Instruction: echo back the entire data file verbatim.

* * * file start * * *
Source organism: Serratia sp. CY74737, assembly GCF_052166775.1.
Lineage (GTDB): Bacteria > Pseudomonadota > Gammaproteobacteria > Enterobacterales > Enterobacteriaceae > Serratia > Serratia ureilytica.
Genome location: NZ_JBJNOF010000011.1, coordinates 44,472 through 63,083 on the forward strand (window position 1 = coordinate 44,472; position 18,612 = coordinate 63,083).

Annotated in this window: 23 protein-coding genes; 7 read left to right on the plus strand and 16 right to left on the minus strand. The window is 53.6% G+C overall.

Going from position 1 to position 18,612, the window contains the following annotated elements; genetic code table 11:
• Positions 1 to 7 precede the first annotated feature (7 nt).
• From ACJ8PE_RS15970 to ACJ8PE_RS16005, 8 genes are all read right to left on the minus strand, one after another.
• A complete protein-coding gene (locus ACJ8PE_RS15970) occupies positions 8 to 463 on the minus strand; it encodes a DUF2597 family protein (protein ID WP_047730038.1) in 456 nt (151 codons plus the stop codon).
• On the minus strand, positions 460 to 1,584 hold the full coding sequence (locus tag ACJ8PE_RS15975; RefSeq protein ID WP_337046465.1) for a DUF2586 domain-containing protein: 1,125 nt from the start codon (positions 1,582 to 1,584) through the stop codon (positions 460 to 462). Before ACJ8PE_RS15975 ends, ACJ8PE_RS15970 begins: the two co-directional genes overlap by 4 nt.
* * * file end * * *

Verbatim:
Source organism: Serratia sp. CY74737, assembly GCF_052166775.1.
Lineage (GTDB): Bacteria > Pseudomonadota > Gammaproteobacteria > Enterobacterales > Enterobacteriaceae > Serratia > Serratia ureilytica.
Genome location: NZ_JBJNOF010000011.1, coordinates 44,472 through 63,083 on the forward strand (window position 1 = coordinate 44,472; position 18,612 = coordinate 63,083).

Annotated in this window: 23 protein-coding genes; 7 read left to right on the plus strand and 16 right to left on the minus strand. The window is 53.6% G+C overall.

Going from position 1 to position 18,612, the window contains the following annotated elements; genetic code table 11:
• Positions 1 to 7 precede the first annotated feature (7 nt).
• From ACJ8PE_RS15970 to ACJ8PE_RS16005, 8 genes are all read right to left on the minus strand, one after another.
• A complete protein-coding gene (locus ACJ8PE_RS15970) occupies positions 8 to 463 on the minus strand; it encodes a DUF2597 family protein (protein ID WP_047730038.1) in 456 nt (151 codons plus the stop codon).
• On the minus strand, positions 460 to 1,584 hold the full coding sequence (locus tag ACJ8PE_RS15975; RefSeq protein ID WP_337046465.1) for a DUF2586 domain-containing protein: 1,125 nt from the start codon (positions 1,582 to 1,584) through the stop codon (positions 460 to 462). Before ACJ8PE_RS15975 ends, ACJ8PE_RS15970 begins: the two co-directional genes overlap by 4 nt.